On ''The Office,'' everyone's assigned to damage control after a naughty watermark appears on the company's paper; plus, Jim and Dwight impersonate each other

By Abby West
Updated April 29, 2007 at 04:00 AM EDT
John Krasinski, The Office

”The Office”: Another Dunder blunder

Forgive me. No, I’m not just adopting the theme of last night’s episode. I recently did the unthinkable and questioned how the writers of this show would be able to keep coming up with actual office situations that make the most of the huge, talented cast. Well, ”Product Recall” answered my question. When 500 boxes of paper were sent out with a watermark showing ”a beloved cartoon duck performing an unspeakable act upon a certain cartoon mouse,” everyone in the office had to pitch in to do damage control.

While the staff manned the phones, trying to smooth things over with irate customers (Stanley: ”I am upset. Don’t I sound upset?”), or made in-person apologies, their fearless leader, Michael, decided to try to control the story by going public. If he had his way, the headlines would read:

Scranton-Area Paper Company
Dunder Mifflin Apologizes
To Valued Client:
Some Companies Still Know
How Business Is Done

Which brings me to my only real gripe with the episode. How could such a public-relations nightmare not lead to a visit or a phone call from Jan? Why would anyone in his or her right mind leave Michael alone to handle this sort of thing? He had to fight with himself just to stay on task. (”That’s what she said. No time!”)

So Michael, left to his own devices, went ahead and invited the press (okay, The Scranton Times) to watch him apologize to a customer. Dwight was the perfect man for the job of getting the office press-ready. From ordering Pam to run a comb through her hair to moving a tall plant in front of Phyllis, he grasped the importance of window dressing. (”Always put the money beets on top.”) Heck, he even knew to only give the reporter level 3 clearance (out of 20).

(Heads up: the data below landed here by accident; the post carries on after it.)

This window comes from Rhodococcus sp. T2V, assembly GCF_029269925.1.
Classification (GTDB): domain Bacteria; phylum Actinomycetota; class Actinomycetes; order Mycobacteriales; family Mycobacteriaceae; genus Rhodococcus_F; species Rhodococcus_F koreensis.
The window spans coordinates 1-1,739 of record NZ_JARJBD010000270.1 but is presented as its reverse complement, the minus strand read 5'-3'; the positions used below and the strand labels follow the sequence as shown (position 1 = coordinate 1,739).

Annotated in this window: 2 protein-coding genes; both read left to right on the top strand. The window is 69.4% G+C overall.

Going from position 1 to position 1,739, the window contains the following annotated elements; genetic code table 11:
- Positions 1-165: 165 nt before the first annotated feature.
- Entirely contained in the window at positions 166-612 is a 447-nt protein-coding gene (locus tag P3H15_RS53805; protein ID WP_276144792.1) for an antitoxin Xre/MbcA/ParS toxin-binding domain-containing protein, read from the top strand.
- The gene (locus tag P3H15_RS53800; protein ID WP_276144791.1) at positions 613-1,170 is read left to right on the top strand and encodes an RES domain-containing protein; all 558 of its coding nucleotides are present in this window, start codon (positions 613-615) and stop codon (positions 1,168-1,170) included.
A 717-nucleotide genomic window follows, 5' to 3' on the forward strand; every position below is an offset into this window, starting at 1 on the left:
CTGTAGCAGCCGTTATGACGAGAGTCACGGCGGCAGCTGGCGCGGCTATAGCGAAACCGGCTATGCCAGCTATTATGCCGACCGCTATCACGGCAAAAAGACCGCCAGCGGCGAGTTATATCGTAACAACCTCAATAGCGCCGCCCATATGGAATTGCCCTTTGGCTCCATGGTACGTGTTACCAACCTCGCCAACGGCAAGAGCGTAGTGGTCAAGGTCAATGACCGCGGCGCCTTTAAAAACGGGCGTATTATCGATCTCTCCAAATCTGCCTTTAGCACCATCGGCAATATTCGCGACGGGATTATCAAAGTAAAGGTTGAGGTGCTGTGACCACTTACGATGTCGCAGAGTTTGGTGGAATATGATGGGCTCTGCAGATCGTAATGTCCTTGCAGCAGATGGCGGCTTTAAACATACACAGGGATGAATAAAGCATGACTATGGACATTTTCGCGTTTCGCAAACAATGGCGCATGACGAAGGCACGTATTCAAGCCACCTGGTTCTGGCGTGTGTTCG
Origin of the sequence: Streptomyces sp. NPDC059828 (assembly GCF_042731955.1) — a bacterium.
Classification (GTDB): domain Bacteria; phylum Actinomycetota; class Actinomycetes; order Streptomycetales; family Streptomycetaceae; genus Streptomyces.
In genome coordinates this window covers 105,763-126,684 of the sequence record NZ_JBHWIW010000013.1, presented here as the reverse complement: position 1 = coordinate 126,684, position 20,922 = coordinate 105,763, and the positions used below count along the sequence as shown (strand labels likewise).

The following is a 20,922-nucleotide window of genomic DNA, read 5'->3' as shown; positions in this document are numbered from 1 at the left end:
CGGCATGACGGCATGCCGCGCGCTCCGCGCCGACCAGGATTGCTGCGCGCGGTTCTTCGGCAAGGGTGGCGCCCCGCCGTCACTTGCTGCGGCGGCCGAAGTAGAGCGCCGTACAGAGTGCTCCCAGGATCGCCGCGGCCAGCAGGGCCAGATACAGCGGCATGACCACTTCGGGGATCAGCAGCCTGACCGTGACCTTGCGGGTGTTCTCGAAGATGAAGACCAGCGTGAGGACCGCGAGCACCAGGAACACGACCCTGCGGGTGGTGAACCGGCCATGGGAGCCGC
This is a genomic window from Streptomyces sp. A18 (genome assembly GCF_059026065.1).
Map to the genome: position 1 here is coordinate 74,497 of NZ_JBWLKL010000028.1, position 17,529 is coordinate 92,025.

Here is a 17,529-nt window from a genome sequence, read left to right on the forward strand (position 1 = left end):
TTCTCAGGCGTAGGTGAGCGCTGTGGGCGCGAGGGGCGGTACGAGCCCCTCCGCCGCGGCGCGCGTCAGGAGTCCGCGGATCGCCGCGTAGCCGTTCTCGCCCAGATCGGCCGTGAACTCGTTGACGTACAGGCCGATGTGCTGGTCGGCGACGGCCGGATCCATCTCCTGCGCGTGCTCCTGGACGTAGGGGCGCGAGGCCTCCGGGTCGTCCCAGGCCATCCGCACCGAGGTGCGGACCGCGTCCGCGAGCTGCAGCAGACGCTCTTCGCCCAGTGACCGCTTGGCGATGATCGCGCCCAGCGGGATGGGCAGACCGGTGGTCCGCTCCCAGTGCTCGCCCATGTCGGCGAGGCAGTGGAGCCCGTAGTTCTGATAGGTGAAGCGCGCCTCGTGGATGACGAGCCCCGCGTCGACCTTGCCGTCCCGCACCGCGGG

When the customer didn’t play along, refusing to accept the apology — or the novelty check for 25 reams or six months’ worth of free paper, whichever came first — Michael was stymied. He completely lost his cool when she demanded that as ”head of the company,” he should resign. (”This is insane,” he sputtered. ”You can get out of here.”) Is it just me, or was the prim Mrs. Allen’s behavior an oblique reference to the recent rash of resignations and firings in the face of public outrage?

You have to give it to Michael, though. Could you have come up with as good an immediate comeback to someone threatening to call the Better Business Bureau on you? ”I’m calling the Ungrateful Beeyotch Hotline.” Awesome.

And I don’t know why she was so upset. As Dwight pointed out, the sex depicted on the watermark did appear to be consensual. (”Whoever drew this got it exactly right.” Having grown up on a farm, Dwight should know.) Even though none of this will matter once Michael’s crazed video manifesto hits YouTube, it really was his best apology video ever.